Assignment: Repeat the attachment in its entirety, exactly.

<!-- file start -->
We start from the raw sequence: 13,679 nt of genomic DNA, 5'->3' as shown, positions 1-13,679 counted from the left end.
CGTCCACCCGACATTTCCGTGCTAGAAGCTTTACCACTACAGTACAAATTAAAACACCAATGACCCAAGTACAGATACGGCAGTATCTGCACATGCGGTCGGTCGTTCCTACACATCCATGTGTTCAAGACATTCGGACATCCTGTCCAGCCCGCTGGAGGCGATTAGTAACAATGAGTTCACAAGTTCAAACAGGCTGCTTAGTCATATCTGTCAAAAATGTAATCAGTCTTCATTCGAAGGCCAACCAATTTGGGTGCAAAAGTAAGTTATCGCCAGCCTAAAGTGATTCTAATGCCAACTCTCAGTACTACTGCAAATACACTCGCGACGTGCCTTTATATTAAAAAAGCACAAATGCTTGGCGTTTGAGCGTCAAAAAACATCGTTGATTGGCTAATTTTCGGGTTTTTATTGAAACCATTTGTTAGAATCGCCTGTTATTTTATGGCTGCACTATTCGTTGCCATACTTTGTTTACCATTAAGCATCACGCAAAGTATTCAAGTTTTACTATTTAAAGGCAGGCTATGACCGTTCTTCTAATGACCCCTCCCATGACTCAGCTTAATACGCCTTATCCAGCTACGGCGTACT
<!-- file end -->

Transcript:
We start from the raw sequence: 13,679 nt of genomic DNA, 5'->3' as shown, positions 1-13,679 counted from the left end.
CGTCCACCCGACATTTCCGTGCTAGAAGCTTTACCACTACAGTACAAATTAAAACACCAATGACCCAAGTACAGATACGGCAGTATCTGCACATGCGGTCGGTCGTTCCTACACATCCATGTGTTCAAGACATTCGGACATCCTGTCCAGCCCGCTGGAGGCGATTAGTAACAATGAGTTCACAAGTTCAAACAGGCTGCTTAGTCATATCTGTCAAAAATGTAATCAGTCTTCATTCGAAGGCCAACCAATTTGGGTGCAAAAGTAAGTTATCGCCAGCCTAAAGTGATTCTAATGCCAACTCTCAGTACTACTGCAAATACACTCGCGACGTGCCTTTATATTAAAAAAGCACAAATGCTTGGCGTTTGAGCGTCAAAAAACATCGTTGATTGGCTAATTTTCGGGTTTTTATTGAAACCATTTGTTAGAATCGCCTGTTATTTTATGGCTGCACTATTCGTTGCCATACTTTGTTTACCATTAAGCATCACGCAAAGTATTCAAGTTTTACTATTTAAAGGCAGGCTATGACCGTTCTTCTAATGACCCCTCCCATGACTCAGCTTAATACGCCTTATCCAGCTACGGCGTACT